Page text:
The possible warning signs of a migraine, all lumped under the umbrella term “aura,” are bad enough; some people get visual disturbances. Flashes of light. Blind spots. Tingling on the side of the face or in an arm or leg. Difficulty speaking. Then comes the main event — a headache characterized by severe, throbbing pain, usually on one side of the head. A migraine is often accompanied by nausea, vomiting, sensitivity to light and sound, or some combination thereof.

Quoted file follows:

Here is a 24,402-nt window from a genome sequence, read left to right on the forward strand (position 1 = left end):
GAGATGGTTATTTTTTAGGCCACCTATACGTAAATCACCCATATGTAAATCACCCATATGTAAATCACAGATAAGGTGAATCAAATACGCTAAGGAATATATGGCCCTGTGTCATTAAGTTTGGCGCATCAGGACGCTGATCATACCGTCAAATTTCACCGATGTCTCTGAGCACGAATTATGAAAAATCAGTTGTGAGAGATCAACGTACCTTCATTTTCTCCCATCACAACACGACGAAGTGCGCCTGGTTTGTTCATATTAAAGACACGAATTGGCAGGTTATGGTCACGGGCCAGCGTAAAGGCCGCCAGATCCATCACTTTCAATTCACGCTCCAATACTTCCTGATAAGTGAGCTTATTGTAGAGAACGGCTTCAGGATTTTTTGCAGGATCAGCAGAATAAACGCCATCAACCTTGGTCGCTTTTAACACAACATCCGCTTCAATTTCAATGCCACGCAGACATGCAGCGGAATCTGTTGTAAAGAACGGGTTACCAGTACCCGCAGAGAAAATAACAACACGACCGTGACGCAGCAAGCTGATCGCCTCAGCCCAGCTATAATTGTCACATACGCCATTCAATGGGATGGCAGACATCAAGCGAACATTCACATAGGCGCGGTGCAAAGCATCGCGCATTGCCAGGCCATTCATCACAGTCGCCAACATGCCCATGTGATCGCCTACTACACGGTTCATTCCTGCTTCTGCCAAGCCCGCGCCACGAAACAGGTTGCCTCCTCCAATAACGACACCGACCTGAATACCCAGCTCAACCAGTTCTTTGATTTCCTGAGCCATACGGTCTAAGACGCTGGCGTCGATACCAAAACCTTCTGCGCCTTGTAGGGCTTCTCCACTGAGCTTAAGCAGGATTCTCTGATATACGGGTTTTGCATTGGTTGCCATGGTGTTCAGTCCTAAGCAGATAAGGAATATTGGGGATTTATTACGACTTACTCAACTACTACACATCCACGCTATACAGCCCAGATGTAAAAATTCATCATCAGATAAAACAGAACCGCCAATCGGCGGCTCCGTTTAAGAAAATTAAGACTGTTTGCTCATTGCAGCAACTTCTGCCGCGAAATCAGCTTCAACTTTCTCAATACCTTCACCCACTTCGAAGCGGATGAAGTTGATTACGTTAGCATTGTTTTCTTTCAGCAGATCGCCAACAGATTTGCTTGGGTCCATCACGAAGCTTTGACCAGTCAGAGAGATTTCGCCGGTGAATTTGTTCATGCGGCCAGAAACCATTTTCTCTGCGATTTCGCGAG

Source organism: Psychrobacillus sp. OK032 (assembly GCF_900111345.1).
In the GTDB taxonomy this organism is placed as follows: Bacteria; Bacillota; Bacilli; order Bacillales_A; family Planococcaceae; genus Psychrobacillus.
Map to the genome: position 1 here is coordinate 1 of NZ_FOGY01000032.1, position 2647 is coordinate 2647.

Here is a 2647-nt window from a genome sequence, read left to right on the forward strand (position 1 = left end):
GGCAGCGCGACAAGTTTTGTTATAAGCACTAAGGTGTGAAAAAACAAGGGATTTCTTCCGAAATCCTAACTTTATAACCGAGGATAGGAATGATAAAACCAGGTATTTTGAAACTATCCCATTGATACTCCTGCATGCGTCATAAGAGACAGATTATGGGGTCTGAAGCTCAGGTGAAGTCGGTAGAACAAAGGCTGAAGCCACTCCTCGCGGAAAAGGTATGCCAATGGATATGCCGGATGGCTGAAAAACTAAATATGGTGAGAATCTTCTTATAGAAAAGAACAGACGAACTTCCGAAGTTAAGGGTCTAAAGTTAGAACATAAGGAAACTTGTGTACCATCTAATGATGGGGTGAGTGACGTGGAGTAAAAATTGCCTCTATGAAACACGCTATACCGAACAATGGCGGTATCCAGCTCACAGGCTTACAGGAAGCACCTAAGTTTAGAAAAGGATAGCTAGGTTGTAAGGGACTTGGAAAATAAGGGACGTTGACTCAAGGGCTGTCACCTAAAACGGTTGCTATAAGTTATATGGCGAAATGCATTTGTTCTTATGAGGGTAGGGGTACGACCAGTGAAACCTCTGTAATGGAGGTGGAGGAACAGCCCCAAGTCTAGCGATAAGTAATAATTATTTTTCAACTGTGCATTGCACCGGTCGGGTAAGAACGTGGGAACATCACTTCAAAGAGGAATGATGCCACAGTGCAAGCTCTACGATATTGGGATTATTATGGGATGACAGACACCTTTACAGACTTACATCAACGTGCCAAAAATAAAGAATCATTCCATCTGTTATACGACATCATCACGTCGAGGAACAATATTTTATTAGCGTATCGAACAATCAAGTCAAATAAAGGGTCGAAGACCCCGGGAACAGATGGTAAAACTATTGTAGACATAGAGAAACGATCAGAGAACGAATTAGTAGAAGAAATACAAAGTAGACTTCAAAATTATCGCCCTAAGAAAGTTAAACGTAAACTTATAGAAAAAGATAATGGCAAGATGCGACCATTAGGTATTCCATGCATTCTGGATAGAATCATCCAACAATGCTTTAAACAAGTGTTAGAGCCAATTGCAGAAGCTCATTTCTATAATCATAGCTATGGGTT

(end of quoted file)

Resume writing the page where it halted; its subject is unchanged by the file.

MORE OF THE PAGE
For some people, the whole thing may start a day or two before, with constipation, mood change, food cravings, neck stiffness, increased urination, fluid retention and frequent yawning. This is called the prodrome. The migraine itself can last from four to 72 hours if untreated. Their frequency varies from person to person. After an attack, you might feel drained and confused. This is called the post-dome. Physical therapy, which focuses on the mechanical causes of migraines, can be very effective in treating migraines to lessen their severity.